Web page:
|Step up your teamwork and communication with TeamSTEPPS Canada™||49387||News||3/13/2018 5:32:26 PM||3/14/2018 6:00:00 AM|| The Canadian Patient Safety Institute is now offering an exciting new program to enhance patient safety through improved teamwork and communication. TeamSTEPPS® is the acronym for Team Strategies and Tools to Enhance Performance and Patient Safety. It is a teamwork system originally developed jointly by the Department of Defense (DoD) and the Agency for Healthcare Research and Quality (AHRQ) to improve institutional collaboration and communication relating to patient safety. As part of its efforts to enhance a patient safety culture under the SHIFT to Safety platform, the Canadian Patient Safety Institute has adopted and adapted the program and is now making TeamSTEPPS Canada™ available to the Canadian healthcare field. TeamSTEPPS® has been shown to improve safety and transform culture in healthcare through the promotion of teachable, learnable skills that lead to better teamwork, communication, leadership, situation monitoring, and mutual support within and among teams. These core skills lead to important team outcomes, such as enabling the team to adapt to changing situations, achieve compatible shared mental models among team members, and maintain a stronger orientation toward teamwork. The Canadian Patient Safety Institute has been working with Canadian and international partners to cultivate the growing network of TeamSTEPPS® early adopters, and to develop capacity across the country in support of better teamwork and communication for patient safety. The TeamSTEPPS Canada™ program is delivered in a train-the-trainer model, where Master Trainers are certified to teach the program to others. The program is designed for providers, leaders and patients alike, from a variety of healthcare settings, including acute, primary, long-term and ambulatory care fields. The Canadian Patient Safety Institute has partnered with the Health Quality Council of Alberta (HQCA), as a TeamSTEPPS Canada™ Regional Training Centre, to deliver the TeamSTEPPS Canada™ Master Trainer program. The Master Trainer program includes a comprehensive set of ready-to-use materials and a training curriculum to integrate teamwork principles into a variety of healthcare settings. The inaugural two-day TeamSTEPPS Master Trainer program will be offered in Calgary, May 8 and 9, 2018. The HQCA plans to deliver programs at various locations throughout Alberta quarterly. To register, visit www.hqca.ca "TeamSTEPPS is a good conduit for standardization, sharing, and creating a common vision for safe care between all organizations," says Rhonda Pouliet, Lead, Collaborative Learning & Education, HQCA and a TeamSTEPPS Master Trainer. "The Health Quality Council of Alberta is pleased to collaborate with the Canadian Patient Safety Institute and come on board as a Regional Training Centre for the TeamSTEPPS Canada™ program. It is an exciting opportunity and we have people throughout the province chomping at the bit to get started on their TeamSTEPPS training!" The Canadian Patient Safety Institute has also partnered with the Atlantic Health Quality and Patient Safety Council to offer a TeamSTEPPS Canada™ training session in Halifax, in April 2018. The TeamSTEPPS Canada™ program consists of 12 modules. The TeamSTEPPS Essentials course is a brief (1-2 hours) introduction to the TeamSTEPPS framework, and the tools and strategies contained in the TeamSTEPPS Pocket Guide. The TeamSTEPPS Fundamentals course teaches the core teamwork skills in seven modules, which are represented in the elements of the TeamSTEPPS Framework Triangle model. Completion of the Fundamentals course is prerequisite to the Master Trainer course (modules 8-12). The Master Trainer course focuses on topics related to the implementation and sustainment of TeamSTEPPS. Content for the 12 modules focus on these topics Module 1 Introduction—provides an overview of Master Training, TeamSTEPPS, and the science of team performance. Module 2 Team Structure—defines a team and its members, including patients and their families, and describes a multi-team system, which is important in planning a TeamSTEPPS implementation. Module 3 Communication—provides tools and strategies for communicating effectively through standardized information exchange strategies such as SBAR, check-back, call-out, and handoff. Module 4 Leading Teams—identifies the activities conducted to effectively lead teams and the tools that support these activities, such as briefs, huddles, and debriefs. Module 5 Situation Monitoring—describes the importance of team members gaining or maintaining an accurate awareness or understanding of the situation in which the team is functioning, and outcomes of situation monitoring, including a shared mental model among team members. Module 6 Mutual Support— describes approaches for providing mutual support, or "backup behavior," that allows teams to become self-correcting, distribute workload effectively, provide effective feedback, and manage conflict. Module 7 Summary Pulling It All Together— provides an opportunity for participants to review and apply the TeamSTEPPS tools and strategies learned through the course. Module 8 Change Management—provides information about organizational change through Kotter's Eight Steps of Change. Module 9 Coaching—describes coaching, how to coach, and the role of coaching in implementing TeamSTEPPS. Module 10 Measurement—provides information about evaluating the success of your TeamSTEPPS implementation, including available assessment tools and resources. Module 11 Implementation Workshop—serves as a capstone to the course by allowing you and your team members to think through your implementation plans and strategies. Module 12 Teachback opportunity—provides participants an opportunity to plan and teach a module from the Fundamentals course. For more information on TeamSTEPPS Canada™, visit www.teamstepps-canada.ca||The Canadian Patient Safety Institute is now offering an exciting new program to enhance patient safety through improved teamwork and communication.||3/14/2018 2:32:55 AM||236||https://www.patientsafetyinstitute.ca/en/NewsAlerts/News/Pages/Forms/AllItems.aspx||html||False||aspx|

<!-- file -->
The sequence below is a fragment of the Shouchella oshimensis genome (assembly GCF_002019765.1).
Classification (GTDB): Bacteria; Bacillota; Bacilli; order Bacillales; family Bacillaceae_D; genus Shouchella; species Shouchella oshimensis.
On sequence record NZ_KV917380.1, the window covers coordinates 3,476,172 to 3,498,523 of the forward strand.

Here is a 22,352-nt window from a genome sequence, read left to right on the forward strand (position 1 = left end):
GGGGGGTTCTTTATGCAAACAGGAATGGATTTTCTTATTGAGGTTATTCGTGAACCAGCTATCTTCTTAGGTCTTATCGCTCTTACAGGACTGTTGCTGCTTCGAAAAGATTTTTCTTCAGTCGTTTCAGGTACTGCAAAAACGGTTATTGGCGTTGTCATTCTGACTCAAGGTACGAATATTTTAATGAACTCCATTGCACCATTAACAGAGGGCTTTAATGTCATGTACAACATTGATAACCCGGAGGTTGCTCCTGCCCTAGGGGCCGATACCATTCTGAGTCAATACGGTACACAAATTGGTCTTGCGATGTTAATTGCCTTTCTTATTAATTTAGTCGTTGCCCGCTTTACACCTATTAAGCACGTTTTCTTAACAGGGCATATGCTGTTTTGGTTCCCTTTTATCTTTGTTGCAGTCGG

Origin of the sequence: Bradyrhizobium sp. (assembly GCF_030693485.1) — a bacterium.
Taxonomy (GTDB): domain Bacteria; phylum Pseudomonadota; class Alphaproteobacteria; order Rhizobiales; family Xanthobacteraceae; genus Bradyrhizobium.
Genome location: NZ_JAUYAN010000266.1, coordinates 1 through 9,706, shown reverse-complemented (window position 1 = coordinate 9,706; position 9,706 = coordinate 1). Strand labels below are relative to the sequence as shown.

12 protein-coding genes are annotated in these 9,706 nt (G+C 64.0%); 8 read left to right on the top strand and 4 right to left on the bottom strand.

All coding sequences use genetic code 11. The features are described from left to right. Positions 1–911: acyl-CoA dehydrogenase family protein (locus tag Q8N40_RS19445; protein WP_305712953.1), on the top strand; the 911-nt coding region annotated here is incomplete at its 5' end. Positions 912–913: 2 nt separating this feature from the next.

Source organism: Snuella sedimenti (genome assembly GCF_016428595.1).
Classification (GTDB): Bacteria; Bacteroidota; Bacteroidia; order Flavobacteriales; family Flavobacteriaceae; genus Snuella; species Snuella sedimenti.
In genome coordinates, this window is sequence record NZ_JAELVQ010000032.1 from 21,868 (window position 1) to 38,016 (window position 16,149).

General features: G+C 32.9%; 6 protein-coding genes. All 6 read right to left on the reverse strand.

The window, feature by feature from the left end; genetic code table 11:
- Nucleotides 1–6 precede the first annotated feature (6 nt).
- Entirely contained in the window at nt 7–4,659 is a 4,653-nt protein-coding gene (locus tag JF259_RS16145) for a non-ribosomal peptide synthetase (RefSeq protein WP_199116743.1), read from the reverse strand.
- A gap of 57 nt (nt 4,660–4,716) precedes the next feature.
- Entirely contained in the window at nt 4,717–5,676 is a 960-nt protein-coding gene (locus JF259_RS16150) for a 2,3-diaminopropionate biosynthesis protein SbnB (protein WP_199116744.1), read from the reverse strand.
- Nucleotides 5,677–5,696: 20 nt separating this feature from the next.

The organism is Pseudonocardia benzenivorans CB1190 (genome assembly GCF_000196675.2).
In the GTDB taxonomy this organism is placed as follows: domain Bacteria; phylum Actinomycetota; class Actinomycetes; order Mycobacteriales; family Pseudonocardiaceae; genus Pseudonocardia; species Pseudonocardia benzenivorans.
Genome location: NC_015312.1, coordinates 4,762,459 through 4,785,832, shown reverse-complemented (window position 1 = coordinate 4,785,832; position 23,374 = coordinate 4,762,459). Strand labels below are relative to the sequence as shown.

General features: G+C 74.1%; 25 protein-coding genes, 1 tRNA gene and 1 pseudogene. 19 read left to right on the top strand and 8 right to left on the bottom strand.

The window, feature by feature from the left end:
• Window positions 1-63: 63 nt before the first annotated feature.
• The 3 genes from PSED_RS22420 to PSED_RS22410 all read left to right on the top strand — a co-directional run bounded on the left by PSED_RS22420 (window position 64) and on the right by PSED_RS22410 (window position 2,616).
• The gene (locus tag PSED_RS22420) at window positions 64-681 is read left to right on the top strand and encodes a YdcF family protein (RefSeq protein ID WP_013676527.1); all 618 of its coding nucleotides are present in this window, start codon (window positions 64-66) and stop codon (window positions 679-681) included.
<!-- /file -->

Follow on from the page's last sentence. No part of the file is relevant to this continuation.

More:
|Introduction of the Measuring and Monitoring of Safety (Vincent) Framework to Canada||38928||Events;Presentation;Metrics||1/4/2017 4:11:25 PM||